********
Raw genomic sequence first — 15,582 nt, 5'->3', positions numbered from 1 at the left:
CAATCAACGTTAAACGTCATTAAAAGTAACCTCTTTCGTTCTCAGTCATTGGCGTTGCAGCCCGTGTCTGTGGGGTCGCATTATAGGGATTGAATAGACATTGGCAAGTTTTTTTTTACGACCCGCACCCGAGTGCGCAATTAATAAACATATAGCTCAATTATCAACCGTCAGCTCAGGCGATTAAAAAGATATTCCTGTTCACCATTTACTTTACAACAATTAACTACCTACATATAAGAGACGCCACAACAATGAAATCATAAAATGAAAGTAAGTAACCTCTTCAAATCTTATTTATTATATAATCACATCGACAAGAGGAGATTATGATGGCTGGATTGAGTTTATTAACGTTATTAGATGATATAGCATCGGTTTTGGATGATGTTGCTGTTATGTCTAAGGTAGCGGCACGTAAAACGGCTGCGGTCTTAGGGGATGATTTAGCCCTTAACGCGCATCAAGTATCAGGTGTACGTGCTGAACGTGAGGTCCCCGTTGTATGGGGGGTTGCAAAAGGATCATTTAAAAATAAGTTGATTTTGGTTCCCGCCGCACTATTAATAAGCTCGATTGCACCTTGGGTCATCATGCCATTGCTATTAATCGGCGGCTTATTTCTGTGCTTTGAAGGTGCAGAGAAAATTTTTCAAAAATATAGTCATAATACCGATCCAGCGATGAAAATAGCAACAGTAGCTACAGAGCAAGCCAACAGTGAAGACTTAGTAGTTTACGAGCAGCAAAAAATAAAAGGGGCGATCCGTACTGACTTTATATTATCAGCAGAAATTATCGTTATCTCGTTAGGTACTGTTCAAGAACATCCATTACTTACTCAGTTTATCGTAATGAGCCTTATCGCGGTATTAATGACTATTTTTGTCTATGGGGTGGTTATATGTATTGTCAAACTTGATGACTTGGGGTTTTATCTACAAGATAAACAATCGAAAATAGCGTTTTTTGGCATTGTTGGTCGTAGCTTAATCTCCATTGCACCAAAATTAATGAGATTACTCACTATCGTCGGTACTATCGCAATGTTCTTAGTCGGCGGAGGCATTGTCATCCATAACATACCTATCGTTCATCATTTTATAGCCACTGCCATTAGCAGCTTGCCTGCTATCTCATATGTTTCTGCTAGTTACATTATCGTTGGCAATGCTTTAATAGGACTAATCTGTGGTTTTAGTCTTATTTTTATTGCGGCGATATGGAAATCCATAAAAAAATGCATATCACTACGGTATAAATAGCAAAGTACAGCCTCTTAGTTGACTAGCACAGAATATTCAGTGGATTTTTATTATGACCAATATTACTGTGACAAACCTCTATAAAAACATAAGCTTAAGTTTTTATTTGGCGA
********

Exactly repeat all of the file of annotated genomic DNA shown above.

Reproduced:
Raw genomic sequence first — 15,582 nt, 5'->3', positions numbered from 1 at the left:
CAATCAACGTTAAACGTCATTAAAAGTAACCTCTTTCGTTCTCAGTCATTGGCGTTGCAGCCCGTGTCTGTGGGGTCGCATTATAGGGATTGAATAGACATTGGCAAGTTTTTTTTTACGACCCGCACCCGAGTGCGCAATTAATAAACATATAGCTCAATTATCAACCGTCAGCTCAGGCGATTAAAAAGATATTCCTGTTCACCATTTACTTTACAACAATTAACTACCTACATATAAGAGACGCCACAACAATGAAATCATAAAATGAAAGTAAGTAACCTCTTCAAATCTTATTTATTATATAATCACATCGACAAGAGGAGATTATGATGGCTGGATTGAGTTTATTAACGTTATTAGATGATATAGCATCGGTTTTGGATGATGTTGCTGTTATGTCTAAGGTAGCGGCACGTAAAACGGCTGCGGTCTTAGGGGATGATTTAGCCCTTAACGCGCATCAAGTATCAGGTGTACGTGCTGAACGTGAGGTCCCCGTTGTATGGGGGGTTGCAAAAGGATCATTTAAAAATAAGTTGATTTTGGTTCCCGCCGCACTATTAATAAGCTCGATTGCACCTTGGGTCATCATGCCATTGCTATTAATCGGCGGCTTATTTCTGTGCTTTGAAGGTGCAGAGAAAATTTTTCAAAAATATAGTCATAATACCGATCCAGCGATGAAAATAGCAACAGTAGCTACAGAGCAAGCCAACAGTGAAGACTTAGTAGTTTACGAGCAGCAAAAAATAAAAGGGGCGATCCGTACTGACTTTATATTATCAGCAGAAATTATCGTTATCTCGTTAGGTACTGTTCAAGAACATCCATTACTTACTCAGTTTATCGTAATGAGCCTTATCGCGGTATTAATGACTATTTTTGTCTATGGGGTGGTTATATGTATTGTCAAACTTGATGACTTGGGGTTTTATCTACAAGATAAACAATCGAAAATAGCGTTTTTTGGCATTGTTGGTCGTAGCTTAATCTCCATTGCACCAAAATTAATGAGATTACTCACTATCGTCGGTACTATCGCAATGTTCTTAGTCGGCGGAGGCATTGTCATCCATAACATACCTATCGTTCATCATTTTATAGCCACTGCCATTAGCAGCTTGCCTGCTATCTCATATGTTTCTGCTAGTTACATTATCGTTGGCAATGCTTTAATAGGACTAATCTGTGGTTTTAGTCTTATTTTTATTGCGGCGATATGGAAATCCATAAAAAAATGCATATCACTACGGTATAAATAGCAAAGTACAGCCTCTTAGTTGACTAGCACAGAATATTCAGTGGATTTTTATTATGACCAATATTACTGTGACAAACCTCTATAAAAACATAAGCTTAAGTTTTTATTTGGCGA